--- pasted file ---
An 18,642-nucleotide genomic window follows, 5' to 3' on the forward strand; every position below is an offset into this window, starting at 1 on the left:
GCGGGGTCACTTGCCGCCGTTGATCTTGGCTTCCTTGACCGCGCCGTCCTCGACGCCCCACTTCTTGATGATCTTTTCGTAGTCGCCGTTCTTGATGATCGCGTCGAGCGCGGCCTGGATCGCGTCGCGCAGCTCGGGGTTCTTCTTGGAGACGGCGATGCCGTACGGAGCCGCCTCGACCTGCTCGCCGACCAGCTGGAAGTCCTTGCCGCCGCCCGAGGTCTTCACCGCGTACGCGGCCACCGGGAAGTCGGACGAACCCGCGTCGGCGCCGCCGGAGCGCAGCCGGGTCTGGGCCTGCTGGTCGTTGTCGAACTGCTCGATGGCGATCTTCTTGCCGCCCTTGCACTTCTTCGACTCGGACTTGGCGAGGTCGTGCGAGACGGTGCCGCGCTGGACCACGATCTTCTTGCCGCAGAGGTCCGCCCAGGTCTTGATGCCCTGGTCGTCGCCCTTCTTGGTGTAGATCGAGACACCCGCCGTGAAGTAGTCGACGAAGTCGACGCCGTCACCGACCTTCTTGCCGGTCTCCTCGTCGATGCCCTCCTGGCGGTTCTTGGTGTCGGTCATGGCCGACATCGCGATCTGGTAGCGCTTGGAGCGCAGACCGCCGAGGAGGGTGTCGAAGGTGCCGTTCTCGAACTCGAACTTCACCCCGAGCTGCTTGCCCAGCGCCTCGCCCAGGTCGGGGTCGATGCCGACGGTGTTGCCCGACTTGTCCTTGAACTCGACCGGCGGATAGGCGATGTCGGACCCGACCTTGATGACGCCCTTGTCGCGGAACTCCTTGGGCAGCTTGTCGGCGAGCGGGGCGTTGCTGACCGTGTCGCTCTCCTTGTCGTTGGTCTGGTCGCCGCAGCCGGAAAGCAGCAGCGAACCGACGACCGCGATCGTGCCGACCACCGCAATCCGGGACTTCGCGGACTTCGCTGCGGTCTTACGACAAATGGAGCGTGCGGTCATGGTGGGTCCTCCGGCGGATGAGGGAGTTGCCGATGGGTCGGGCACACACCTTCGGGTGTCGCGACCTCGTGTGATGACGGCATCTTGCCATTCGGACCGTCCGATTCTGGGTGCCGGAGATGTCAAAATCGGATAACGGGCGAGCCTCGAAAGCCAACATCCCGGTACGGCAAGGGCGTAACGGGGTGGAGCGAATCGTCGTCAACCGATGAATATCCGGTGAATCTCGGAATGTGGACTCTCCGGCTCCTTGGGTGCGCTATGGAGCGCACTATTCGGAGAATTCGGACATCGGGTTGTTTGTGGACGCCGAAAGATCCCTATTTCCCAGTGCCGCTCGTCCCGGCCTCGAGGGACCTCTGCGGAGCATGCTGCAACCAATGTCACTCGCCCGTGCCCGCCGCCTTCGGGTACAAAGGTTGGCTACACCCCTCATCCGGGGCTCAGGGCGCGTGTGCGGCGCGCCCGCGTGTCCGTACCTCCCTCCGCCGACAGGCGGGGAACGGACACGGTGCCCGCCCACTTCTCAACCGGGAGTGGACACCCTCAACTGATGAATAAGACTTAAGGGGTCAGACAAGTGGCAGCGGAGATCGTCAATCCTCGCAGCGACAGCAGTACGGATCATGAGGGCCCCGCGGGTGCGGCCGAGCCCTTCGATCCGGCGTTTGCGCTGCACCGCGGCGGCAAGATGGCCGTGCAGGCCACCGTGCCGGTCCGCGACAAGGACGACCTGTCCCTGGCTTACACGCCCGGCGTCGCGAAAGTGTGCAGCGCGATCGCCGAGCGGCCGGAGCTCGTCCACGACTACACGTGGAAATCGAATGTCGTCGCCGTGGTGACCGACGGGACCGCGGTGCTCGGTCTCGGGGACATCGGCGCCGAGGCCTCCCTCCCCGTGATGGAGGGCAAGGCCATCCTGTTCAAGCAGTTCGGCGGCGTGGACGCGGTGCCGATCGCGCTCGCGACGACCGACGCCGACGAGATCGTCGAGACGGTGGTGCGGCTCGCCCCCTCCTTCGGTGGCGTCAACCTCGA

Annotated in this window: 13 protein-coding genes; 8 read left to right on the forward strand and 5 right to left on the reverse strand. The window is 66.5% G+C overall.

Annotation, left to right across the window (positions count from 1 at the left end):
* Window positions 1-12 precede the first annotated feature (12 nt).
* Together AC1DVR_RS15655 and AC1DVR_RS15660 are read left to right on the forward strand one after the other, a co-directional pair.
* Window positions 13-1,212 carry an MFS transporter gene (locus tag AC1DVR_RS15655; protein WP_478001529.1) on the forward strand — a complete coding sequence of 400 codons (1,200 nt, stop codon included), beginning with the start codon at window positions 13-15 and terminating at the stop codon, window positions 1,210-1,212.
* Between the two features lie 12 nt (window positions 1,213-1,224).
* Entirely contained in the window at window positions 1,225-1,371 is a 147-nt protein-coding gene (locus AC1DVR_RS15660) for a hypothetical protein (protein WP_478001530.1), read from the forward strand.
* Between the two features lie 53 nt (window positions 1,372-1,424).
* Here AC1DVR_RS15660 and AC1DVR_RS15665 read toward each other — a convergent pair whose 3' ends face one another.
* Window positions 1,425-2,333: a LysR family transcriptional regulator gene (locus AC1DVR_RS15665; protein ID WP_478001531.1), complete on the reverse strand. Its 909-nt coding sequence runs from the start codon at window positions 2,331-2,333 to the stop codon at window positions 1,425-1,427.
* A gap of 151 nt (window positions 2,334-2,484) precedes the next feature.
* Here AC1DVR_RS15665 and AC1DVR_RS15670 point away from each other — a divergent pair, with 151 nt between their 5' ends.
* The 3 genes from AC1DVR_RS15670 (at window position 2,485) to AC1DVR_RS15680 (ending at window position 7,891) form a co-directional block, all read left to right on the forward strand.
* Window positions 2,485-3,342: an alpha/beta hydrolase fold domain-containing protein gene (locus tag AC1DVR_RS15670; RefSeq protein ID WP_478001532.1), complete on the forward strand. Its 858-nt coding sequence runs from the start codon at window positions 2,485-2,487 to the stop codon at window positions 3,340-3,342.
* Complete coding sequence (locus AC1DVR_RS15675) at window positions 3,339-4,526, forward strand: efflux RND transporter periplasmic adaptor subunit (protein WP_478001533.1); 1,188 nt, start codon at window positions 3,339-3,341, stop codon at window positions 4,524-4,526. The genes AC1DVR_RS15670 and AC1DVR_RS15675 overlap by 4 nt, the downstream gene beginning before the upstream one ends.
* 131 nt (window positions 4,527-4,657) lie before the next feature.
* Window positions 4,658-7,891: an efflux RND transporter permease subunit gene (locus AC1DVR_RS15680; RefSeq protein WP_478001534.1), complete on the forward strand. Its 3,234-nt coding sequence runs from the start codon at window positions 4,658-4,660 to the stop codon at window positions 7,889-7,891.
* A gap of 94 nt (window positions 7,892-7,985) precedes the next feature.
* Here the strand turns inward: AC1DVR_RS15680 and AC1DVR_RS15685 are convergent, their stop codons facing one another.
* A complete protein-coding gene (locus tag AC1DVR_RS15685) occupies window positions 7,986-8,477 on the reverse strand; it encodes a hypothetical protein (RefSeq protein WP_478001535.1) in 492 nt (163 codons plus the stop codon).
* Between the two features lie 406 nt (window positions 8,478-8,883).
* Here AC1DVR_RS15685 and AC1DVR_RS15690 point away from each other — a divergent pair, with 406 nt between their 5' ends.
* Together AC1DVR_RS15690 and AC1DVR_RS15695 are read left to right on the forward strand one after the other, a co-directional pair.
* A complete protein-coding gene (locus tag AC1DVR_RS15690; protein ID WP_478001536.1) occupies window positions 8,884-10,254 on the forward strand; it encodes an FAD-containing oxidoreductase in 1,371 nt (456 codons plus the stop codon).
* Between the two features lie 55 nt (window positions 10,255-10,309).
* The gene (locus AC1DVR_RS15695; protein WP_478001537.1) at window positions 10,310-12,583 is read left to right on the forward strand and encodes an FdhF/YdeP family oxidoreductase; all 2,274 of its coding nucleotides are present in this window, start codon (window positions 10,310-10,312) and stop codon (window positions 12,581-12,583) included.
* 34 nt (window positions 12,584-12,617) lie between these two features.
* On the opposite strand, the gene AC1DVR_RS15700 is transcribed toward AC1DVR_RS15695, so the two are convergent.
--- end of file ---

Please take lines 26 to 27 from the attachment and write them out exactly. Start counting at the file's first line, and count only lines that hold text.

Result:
* A complete protein-coding gene (locus tag AC1DVR_RS15690; protein ID WP_478001536.1) occupies window positions 8,884-10,254 on the forward strand; it encodes an FAD-containing oxidoreductase in 1,371 nt (456 codons plus the stop codon).
* Between the two features lie 55 nt (window positions 10,255-10,309).